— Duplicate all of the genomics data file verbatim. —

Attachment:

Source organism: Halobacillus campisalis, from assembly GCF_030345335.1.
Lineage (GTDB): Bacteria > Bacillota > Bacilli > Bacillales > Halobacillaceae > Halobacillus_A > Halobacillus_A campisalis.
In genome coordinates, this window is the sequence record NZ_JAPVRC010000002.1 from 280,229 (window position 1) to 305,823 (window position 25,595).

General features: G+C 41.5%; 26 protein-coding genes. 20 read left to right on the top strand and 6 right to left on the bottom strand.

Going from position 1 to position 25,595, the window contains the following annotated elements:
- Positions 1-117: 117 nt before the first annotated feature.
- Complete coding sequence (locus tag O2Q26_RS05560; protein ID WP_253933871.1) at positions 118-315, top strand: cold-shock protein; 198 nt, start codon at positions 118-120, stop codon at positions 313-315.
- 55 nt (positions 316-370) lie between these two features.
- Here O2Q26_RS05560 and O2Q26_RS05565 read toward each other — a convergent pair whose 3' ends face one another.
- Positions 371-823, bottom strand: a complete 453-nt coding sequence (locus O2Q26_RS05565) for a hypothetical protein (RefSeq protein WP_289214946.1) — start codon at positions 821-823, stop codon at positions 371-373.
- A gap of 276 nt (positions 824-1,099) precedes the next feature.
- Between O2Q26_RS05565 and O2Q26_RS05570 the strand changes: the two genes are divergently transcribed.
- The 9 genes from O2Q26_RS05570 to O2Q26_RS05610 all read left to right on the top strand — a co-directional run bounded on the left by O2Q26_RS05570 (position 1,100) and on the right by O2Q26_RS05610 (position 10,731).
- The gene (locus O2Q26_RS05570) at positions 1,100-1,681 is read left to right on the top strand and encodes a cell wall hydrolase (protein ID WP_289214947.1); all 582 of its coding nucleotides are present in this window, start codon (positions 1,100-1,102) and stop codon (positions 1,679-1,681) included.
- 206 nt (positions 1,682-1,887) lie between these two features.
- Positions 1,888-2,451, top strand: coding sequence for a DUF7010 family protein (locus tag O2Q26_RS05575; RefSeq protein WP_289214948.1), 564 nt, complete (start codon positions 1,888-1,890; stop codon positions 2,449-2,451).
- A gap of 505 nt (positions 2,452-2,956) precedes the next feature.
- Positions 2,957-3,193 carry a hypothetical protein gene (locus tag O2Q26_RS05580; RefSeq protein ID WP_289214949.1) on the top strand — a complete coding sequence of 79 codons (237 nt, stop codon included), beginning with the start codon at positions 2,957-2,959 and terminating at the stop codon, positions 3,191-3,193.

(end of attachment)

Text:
Source organism: Halobacillus campisalis, from assembly GCF_030345335.1.
Lineage (GTDB): Bacteria > Bacillota > Bacilli > Bacillales > Halobacillaceae > Halobacillus_A > Halobacillus_A campisalis.
In genome coordinates, this window is the sequence record NZ_JAPVRC010000002.1 from 280,229 (window position 1) to 305,823 (window position 25,595).

General features: G+C 41.5%; 26 protein-coding genes. 20 read left to right on the top strand and 6 right to left on the bottom strand.

Going from position 1 to position 25,595, the window contains the following annotated elements:
- Positions 1-117: 117 nt before the first annotated feature.
- Complete coding sequence (locus tag O2Q26_RS05560; protein ID WP_253933871.1) at positions 118-315, top strand: cold-shock protein; 198 nt, start codon at positions 118-120, stop codon at positions 313-315.
- 55 nt (positions 316-370) lie between these two features.
- Here O2Q26_RS05560 and O2Q26_RS05565 read toward each other — a convergent pair whose 3' ends face one another.
- Positions 371-823, bottom strand: a complete 453-nt coding sequence (locus O2Q26_RS05565) for a hypothetical protein (RefSeq protein WP_289214946.1) — start codon at positions 821-823, stop codon at positions 371-373.
- A gap of 276 nt (positions 824-1,099) precedes the next feature.
- Between O2Q26_RS05565 and O2Q26_RS05570 the strand changes: the two genes are divergently transcribed.
- The 9 genes from O2Q26_RS05570 to O2Q26_RS05610 all read left to right on the top strand — a co-directional run bounded on the left by O2Q26_RS05570 (position 1,100) and on the right by O2Q26_RS05610 (position 10,731).
- The gene (locus O2Q26_RS05570) at positions 1,100-1,681 is read left to right on the top strand and encodes a cell wall hydrolase (protein ID WP_289214947.1); all 582 of its coding nucleotides are present in this window, start codon (positions 1,100-1,102) and stop codon (positions 1,679-1,681) included.
- 206 nt (positions 1,682-1,887) lie between these two features.
- Positions 1,888-2,451, top strand: coding sequence for a DUF7010 family protein (locus tag O2Q26_RS05575; RefSeq protein WP_289214948.1), 564 nt, complete (start codon positions 1,888-1,890; stop codon positions 2,449-2,451).
- A gap of 505 nt (positions 2,452-2,956) precedes the next feature.
- Positions 2,957-3,193 carry a hypothetical protein gene (locus tag O2Q26_RS05580; RefSeq protein ID WP_289214949.1) on the top strand — a complete coding sequence of 79 codons (237 nt, stop codon included), beginning with the start codon at positions 2,957-2,959 and terminating at the stop codon, positions 3,191-3,193.